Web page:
Amar Mohile does one of his best works in recent times in his sole track for Shaitan, the techno-based mishmash called Josh. Interesting in parts, but the mix of genres somewhere strikes a discordant note. Might become a fave at parties, but not my kind. Colin Terence, Shraddha and Abhishek do the vocals, I didn’t quite like the rap portions. The second guest composer, the Bengali lyricist-MD-singer Anupam Roy (who recently composed that fabulous Bengali song in the movie Autograph, Amake Amar. If you haven’t listened to it yet, do so here. NOW! It’s a must-not-miss! apparently I was wrong, it is not the Bengali composer but this person, who has also commented below. Really sorry for the mix-up), makes his Bollywood debut with a nice guitar-dominated instrumental piece called Retro Pop Shit. Surely not as good as Amake Amar, but a good listen nevertheless. Enter guest composer no. 3, the world music guru Ranjit Barot. And of this three songs, Chandan Shive-rendered (Marathi?) Pintya is marred by its functional nature. Amy’s Theme is fabulously orchestrated, with Suzanne D’Mello and the chorus doing their job to a tee. But there too the functionality of the track gets in the way of the entertainment quotient. Nevertheless the composer himself gets behind the microphone and delivers a wonderful rock-based title song.
And that brings to the fore lead composer of the soundtrack, Prashant Pillai. A man who has in the past worked with A R Rahman, has in the past worked with Shaitan’s director Bejoy Nambiar for one of his short films called Rahu, and has already given two movie scores in Malayalam impressive by their unique fusion-based sounds. Here too the man starts off right on top with that whacky multi-genre multilingual trailer-accompaniment track called Bali (The Sound of Shaitan). The singing by Farhad Bhiwandiwala, Preeti Pillai and K S Krishnan (who is also the lyricist for the song) is spot on. Nasha is equally entertaining, the composer preparing a breezy techno-fusion template for this one. The vocal department is handled by Prashant himself, with Bindu Nambiar. A Rock and Soul version of the same song sees Prashant replaced by Ranjit Barot and Farhad. Fareeda sees more fusion, this time the rock-based kind, Suraj Jagan doing the vocal honours. The arrangement is once again very catchy, the dark overtone, the carnatic twist on guitar (raga Hindolam I felt) et al. The composer pays another tribute in Hawa Hawai, reproducing in a very quirky manner the original arrangement from Mr. India and getting Suman Sridhar to render the song in her typical voice and style. Interesting as it is, the song still doesn’t match up to the Laxmikant Pyarelal classic, and the charm it carries about it is mostly borrowed. The vocal tracks are rounded off with a spectacular folk-based song sung by Kirti Sagathia and Preeti Pillai, O Yaara that shows shades of Sindhubhairavi raga in places. Bringing up the rear are two situational instrumental pieces from the man, the short pulsating Enter that leaves a ringing in your ears long after it gets over, the electric guitar-led Outro, and the cacophonously rock track from Bhayanak Maut, Unleashed, which is not exactly an instrumental piece but all it has in terms of vocals is unintelligible growling.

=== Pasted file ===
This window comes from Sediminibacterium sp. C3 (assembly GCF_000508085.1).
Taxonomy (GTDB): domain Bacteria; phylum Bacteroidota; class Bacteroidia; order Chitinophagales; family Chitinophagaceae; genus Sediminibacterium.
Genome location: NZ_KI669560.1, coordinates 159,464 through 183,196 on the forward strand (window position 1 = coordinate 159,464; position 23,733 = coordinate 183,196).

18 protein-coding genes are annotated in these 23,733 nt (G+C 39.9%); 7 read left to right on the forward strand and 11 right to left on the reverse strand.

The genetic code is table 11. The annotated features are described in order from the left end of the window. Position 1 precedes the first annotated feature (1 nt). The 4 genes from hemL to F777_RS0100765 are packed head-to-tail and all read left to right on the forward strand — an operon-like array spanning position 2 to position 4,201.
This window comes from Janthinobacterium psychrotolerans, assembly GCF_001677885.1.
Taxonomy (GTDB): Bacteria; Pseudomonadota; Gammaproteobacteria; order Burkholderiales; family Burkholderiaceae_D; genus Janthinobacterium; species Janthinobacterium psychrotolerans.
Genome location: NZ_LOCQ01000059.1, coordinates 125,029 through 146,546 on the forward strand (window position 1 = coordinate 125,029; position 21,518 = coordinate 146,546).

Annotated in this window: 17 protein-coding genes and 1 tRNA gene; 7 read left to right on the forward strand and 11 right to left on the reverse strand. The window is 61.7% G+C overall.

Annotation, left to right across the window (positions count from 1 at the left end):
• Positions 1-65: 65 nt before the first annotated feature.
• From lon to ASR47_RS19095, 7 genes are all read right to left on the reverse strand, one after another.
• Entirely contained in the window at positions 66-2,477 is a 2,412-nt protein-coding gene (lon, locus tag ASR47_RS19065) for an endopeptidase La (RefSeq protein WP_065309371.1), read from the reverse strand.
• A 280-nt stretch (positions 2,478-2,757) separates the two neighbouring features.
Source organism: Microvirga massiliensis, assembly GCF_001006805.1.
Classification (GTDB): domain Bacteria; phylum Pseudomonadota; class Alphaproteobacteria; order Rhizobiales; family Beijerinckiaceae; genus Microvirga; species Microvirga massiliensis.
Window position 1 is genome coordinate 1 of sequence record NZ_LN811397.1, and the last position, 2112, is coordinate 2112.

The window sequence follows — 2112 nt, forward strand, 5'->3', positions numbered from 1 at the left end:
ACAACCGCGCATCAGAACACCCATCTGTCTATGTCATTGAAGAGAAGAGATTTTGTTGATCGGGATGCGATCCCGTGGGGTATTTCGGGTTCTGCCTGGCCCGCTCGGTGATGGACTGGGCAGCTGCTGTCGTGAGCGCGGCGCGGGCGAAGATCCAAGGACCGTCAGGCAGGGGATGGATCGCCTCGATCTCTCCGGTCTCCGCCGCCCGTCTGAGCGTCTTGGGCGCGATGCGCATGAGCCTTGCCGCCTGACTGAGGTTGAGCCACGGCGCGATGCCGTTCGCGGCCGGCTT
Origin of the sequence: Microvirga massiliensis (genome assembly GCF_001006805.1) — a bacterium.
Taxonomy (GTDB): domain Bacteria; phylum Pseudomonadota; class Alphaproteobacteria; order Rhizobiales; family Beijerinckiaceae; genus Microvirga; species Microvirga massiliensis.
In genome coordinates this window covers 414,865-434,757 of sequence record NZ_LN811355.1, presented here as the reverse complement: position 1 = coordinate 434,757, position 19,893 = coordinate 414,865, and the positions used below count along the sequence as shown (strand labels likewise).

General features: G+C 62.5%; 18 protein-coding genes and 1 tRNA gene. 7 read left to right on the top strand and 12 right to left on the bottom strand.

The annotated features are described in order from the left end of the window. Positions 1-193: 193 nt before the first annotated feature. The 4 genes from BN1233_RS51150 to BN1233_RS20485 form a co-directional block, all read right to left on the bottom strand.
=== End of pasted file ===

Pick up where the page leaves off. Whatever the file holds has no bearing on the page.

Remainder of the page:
A superb debut from Prashant in Bollywood, characterized by the unconventionality that has set him apart in Malayalam so far. And a superlative effort from the bunch of composers with a leaning towards functional tracks which should work better on-screen.
Music Aloud Rating — 7.25/10
Recommended Tracks — Bali (Sound of Shaitan), Nasha, O Yaara, Zindagi